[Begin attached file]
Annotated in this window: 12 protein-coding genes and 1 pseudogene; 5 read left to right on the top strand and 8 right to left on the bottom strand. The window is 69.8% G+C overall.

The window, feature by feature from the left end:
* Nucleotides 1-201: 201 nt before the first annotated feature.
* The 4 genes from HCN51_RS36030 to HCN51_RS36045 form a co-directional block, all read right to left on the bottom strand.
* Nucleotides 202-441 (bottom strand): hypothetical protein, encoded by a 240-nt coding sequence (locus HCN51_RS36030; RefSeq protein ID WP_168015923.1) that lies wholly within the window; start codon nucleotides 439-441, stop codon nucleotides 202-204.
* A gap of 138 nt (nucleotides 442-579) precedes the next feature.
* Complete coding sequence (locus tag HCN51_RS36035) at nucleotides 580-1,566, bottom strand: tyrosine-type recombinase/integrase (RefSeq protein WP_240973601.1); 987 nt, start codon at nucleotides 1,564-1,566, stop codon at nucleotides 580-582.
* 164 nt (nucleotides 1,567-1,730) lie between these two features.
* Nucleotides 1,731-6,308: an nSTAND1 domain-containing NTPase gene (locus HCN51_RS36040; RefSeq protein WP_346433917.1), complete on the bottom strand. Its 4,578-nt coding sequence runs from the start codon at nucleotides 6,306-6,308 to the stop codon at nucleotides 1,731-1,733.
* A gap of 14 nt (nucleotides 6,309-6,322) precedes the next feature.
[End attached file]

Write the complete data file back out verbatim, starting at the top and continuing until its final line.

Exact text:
Annotated in this window: 12 protein-coding genes and 1 pseudogene; 5 read left to right on the top strand and 8 right to left on the bottom strand. The window is 69.8% G+C overall.

The window, feature by feature from the left end:
* Nucleotides 1-201: 201 nt before the first annotated feature.
* The 4 genes from HCN51_RS36030 to HCN51_RS36045 form a co-directional block, all read right to left on the bottom strand.
* Nucleotides 202-441 (bottom strand): hypothetical protein, encoded by a 240-nt coding sequence (locus HCN51_RS36030; RefSeq protein ID WP_168015923.1) that lies wholly within the window; start codon nucleotides 439-441, stop codon nucleotides 202-204.
* A gap of 138 nt (nucleotides 442-579) precedes the next feature.
* Complete coding sequence (locus tag HCN51_RS36035) at nucleotides 580-1,566, bottom strand: tyrosine-type recombinase/integrase (RefSeq protein WP_240973601.1); 987 nt, start codon at nucleotides 1,564-1,566, stop codon at nucleotides 580-582.
* 164 nt (nucleotides 1,567-1,730) lie between these two features.
* Nucleotides 1,731-6,308: an nSTAND1 domain-containing NTPase gene (locus HCN51_RS36040; RefSeq protein WP_346433917.1), complete on the bottom strand. Its 4,578-nt coding sequence runs from the start codon at nucleotides 6,306-6,308 to the stop codon at nucleotides 1,731-1,733.
* A gap of 14 nt (nucleotides 6,309-6,322) precedes the next feature.